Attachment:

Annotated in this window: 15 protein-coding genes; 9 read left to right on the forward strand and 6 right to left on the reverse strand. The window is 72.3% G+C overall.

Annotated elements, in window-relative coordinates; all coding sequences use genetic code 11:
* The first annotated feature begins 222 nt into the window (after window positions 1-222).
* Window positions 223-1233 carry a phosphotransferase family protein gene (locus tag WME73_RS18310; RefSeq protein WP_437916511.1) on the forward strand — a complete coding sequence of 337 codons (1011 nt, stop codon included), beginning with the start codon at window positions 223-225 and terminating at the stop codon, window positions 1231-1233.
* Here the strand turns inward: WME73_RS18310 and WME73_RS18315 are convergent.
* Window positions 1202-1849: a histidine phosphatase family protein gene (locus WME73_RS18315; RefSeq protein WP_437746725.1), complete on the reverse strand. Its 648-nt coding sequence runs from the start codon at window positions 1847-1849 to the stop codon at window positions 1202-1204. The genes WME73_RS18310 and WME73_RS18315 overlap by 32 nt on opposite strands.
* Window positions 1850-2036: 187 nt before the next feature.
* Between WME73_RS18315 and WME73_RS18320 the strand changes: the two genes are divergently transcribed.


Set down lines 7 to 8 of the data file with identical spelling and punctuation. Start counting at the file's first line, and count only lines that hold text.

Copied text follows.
* Window positions 1850-2036: 187 nt before the next feature.
* Between WME73_RS18315 and WME73_RS18320 the strand changes: the two genes are divergently transcribed.